The rocket has touched down again in the People’s Playground!
The Astroland Rocket Ship — beloved symbol of the bygone amusement park of the same name — re-entered Coney Island’s atmosphere on June 4 after spending six years crashed on the strange planet of Staten Island.
The ship is now being prepped for its next mission as an attraction at Wonder Wheel Park.
“The Rocket has finally landed back home in Coney Island where it belongs,” said Wonder Wheel Park co-owner Steve Vourderis, who will do the extensive repairs and refurbishments to restore the craft in preparation for his funzone’s annual History Day on Aug. 9.
The Rocket was first commissioned as the Star Flyer when Astroland Park opened in 1962. It is the only surviving model of the popular “simulators” of the Space Age, which combined lift-off films and rocking motions to re-create extraterrestrial travel for thrill-seeking riders.
Later, it served as an advertisement atop Boardwalk restaurant Gregory and Paul’s, pointing visitors to the Astroland Park gate.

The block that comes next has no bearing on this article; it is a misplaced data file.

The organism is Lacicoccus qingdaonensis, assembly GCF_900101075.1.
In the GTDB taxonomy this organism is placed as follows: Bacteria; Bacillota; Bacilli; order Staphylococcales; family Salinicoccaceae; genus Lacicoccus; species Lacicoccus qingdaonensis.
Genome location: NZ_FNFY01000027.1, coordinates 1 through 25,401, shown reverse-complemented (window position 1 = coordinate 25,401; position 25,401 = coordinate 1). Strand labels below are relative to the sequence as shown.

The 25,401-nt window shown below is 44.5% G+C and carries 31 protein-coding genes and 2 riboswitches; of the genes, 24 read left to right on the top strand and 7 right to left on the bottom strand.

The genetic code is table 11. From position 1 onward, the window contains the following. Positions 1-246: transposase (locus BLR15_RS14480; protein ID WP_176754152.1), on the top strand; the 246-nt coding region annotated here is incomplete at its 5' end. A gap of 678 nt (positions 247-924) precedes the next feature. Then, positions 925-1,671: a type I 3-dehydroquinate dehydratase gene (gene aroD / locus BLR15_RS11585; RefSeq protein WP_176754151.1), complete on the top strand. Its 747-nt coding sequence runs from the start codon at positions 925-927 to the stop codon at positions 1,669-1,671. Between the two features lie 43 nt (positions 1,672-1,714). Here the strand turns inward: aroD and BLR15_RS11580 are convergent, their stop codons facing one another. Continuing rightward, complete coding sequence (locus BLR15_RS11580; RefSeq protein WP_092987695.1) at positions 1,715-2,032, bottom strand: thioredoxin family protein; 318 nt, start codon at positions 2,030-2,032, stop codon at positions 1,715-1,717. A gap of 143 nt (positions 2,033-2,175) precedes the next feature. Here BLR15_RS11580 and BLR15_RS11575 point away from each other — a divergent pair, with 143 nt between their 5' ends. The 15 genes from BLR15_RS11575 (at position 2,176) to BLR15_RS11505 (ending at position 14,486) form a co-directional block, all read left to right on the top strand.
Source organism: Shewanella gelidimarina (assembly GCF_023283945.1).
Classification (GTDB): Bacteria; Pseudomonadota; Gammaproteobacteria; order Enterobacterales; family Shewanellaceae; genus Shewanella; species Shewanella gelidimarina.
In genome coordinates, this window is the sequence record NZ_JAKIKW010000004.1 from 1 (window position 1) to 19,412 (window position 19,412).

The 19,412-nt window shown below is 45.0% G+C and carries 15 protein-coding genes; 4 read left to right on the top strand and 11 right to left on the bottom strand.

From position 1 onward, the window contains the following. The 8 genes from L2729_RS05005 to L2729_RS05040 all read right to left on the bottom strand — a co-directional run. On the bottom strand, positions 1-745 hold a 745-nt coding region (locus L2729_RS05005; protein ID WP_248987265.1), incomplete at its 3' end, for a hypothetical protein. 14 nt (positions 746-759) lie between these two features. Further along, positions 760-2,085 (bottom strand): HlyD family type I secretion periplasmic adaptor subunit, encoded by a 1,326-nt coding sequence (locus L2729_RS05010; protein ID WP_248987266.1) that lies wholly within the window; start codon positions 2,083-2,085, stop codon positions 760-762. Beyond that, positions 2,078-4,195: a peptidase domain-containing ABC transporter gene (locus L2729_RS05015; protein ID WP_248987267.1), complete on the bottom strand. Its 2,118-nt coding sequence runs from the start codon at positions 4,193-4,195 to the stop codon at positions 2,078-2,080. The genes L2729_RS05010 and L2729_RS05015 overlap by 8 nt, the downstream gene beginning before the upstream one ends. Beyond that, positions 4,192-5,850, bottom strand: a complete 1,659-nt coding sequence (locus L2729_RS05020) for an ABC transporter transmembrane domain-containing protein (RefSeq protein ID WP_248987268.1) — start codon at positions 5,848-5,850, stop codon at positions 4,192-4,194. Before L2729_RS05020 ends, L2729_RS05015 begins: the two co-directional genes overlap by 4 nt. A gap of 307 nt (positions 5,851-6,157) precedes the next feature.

When Astroland shuttered in 2008, park owners Carol and Jerry Albert donated the rocket to the city on behalf of the Coney Island History Project — with the understanding that the city would maintain the craft and restore it to active service as a People’s Playground icon.
But despite numerous vows to fulfill its promise, the city left the ship behind old Navy buildings at the Staten Island Homeport in Stapleton. And when Hurricane Sandy struck in 2012, the rocket went under water.
This paper broke last year that the Alberts, the Coney Island History Project, and Deno’s Wonder Wheel Park would bring the rocket back home from outer orbit — and they marked its return on Wednesday as a historic occasion.
“The Astroland Rocket has now returned to a place of honor beside the landmark Wonder Wheel,” said History Project director Charles Denson.
The rocket will now serve as an exhibit documenting the history of space-themed Coney amusements.